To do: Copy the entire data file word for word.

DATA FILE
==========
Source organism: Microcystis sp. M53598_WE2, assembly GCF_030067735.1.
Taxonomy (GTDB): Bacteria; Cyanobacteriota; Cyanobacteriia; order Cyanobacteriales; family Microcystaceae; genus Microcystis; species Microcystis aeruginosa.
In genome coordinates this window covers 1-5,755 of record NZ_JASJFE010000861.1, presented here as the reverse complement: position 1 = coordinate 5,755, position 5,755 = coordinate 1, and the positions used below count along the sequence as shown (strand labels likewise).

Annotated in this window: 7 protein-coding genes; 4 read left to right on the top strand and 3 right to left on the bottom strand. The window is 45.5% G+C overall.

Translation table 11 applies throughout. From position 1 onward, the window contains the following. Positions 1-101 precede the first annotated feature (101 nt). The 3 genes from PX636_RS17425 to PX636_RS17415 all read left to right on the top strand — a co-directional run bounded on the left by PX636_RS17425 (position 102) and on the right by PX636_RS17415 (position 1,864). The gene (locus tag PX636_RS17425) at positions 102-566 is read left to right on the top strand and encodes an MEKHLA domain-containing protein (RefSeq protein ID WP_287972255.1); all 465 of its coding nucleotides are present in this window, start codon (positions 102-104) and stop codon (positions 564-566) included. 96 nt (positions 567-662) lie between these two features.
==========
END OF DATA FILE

Source organism: Microcystis sp. M53598_WE2, assembly GCF_030067735.1.
Taxonomy (GTDB): Bacteria; Cyanobacteriota; Cyanobacteriia; order Cyanobacteriales; family Microcystaceae; genus Microcystis; species Microcystis aeruginosa.
In genome coordinates this window covers 1-5,755 of record NZ_JASJFE010000861.1, presented here as the reverse complement: position 1 = coordinate 5,755, position 5,755 = coordinate 1, and the positions used below count along the sequence as shown (strand labels likewise).

Annotated in this window: 7 protein-coding genes; 4 read left to right on the top strand and 3 right to left on the bottom strand. The window is 45.5% G+C overall.

Translation table 11 applies throughout. From position 1 onward, the window contains the following. Positions 1-101 precede the first annotated feature (101 nt). The 3 genes from PX636_RS17425 to PX636_RS17415 all read left to right on the top strand — a co-directional run bounded on the left by PX636_RS17425 (position 102) and on the right by PX636_RS17415 (position 1,864). The gene (locus tag PX636_RS17425) at positions 102-566 is read left to right on the top strand and encodes an MEKHLA domain-containing protein (RefSeq protein ID WP_287972255.1); all 465 of its coding nucleotides are present in this window, start codon (positions 102-104) and stop codon (positions 564-566) included. 96 nt (positions 567-662) lie between these two features.